1. Todoist

Todoist is the mother of all to-do list apps, with plenty of features to play with in the premium version.

  • Free version: Yes
  • Premium version (paid monthly): $4 per month
  • Premium version (paid annually): $3 per month
See Details

Todoist is a task management powerhouse. It requires a bit more effort than list app Do! (also featured on this list), but will reward you with an efficient, streamlined way to organize all your tasks — and far fewer excuses to waste time.
Reviewers praise the productivity app for its clean look and ease of use, as well as its ability to sync between devices and apps. “It’s easy to navigate and use and the fact that it works on all my devices and syncs the creation and completion of the tasks is one of the things that helps make it a must have app!” writes one App Store reviewer. “I have been using it for a few weeks and find myself appreciating the native features that makes entering tasks a breeze.”
The first tier of Todoist is free, but a premium account costs $36 per year (billed annually) or $48 per year (billed monthly). In the premium version, users can invite other users to collaborate on tasks, set reminders, and write comments, among other things. If you’re new to the tool, we recommend using the free version for a while, then bumping yourself up a level if you love it. For the number of features you get, it seems to be a pretty good value.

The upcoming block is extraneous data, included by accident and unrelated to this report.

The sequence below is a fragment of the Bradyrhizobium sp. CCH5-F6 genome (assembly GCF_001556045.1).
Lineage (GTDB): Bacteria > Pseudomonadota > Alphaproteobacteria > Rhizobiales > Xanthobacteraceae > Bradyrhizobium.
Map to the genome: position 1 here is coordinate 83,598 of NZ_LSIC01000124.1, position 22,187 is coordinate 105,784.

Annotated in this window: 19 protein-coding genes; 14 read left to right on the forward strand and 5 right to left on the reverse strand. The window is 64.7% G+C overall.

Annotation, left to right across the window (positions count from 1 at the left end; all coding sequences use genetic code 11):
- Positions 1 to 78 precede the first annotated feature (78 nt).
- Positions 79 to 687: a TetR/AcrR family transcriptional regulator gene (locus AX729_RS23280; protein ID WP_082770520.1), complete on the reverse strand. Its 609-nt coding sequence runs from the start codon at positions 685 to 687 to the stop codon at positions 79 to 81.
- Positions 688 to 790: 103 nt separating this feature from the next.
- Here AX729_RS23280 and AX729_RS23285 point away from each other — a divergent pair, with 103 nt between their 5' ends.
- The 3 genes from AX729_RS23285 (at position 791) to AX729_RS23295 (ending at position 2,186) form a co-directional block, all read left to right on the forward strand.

Plenty of people use Todoist in conjunction with Getting Things Done, a book and task management system by consultant David Allen. If you’re struggling to make sense of the tool, consider approaching it from that angle.

Best website blocker

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Image: Stayfocusd

The Good

Easy to use • Useful “nuclear option” feature • Highly customizable

The Bad

Can’t set time limits for individual websites • Only works on Google Chrome

The Bottom Line

Though it does have limitations, Stayfocusd is a solid website blocker for the good-faith procrastinator.

2. Stayfocusd

Perusing r/relationships instead of working? Stayfocusd will help you stay off distracting social media and on top of your actual tasks.

  • Free version: Yes
$0 from Chrome Web Store

If your main barriers to productivity are social media doom-scrolling and Wikipedia holes, you may want to block your access to those activities entirely. The classic option for this is the Chrome extension Stayfocusd, which limits the amount of time you can spend on distracting websites. After the time limit you set is it up, you won’t be able to access the websites on your list. Don’t want to block all of YouTube? You can also block more focused destinations, like channels, subdomains, and individual webpages.
What sets Stayfocusd apart is its “Nuclear Option” feature, which lets you block a website for a certain amount of time regardless of the hours you’ve selected for unobstructed browsing. It’s called the Nuclear Option because it’s irreversible — once Twitter is blocked for 24 hours, it’s blocked. There’s no getting around it.
Otherwise, Stayfocusd’s major downside is that it’s easily overridden. It only works in Chrome, so if you really want to give into distractions, all you have to do is open another browser. But you’d never do that. We have faith in you.

Best for accountability

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Image: FOrest

The Good

Fun premise • Effective motiva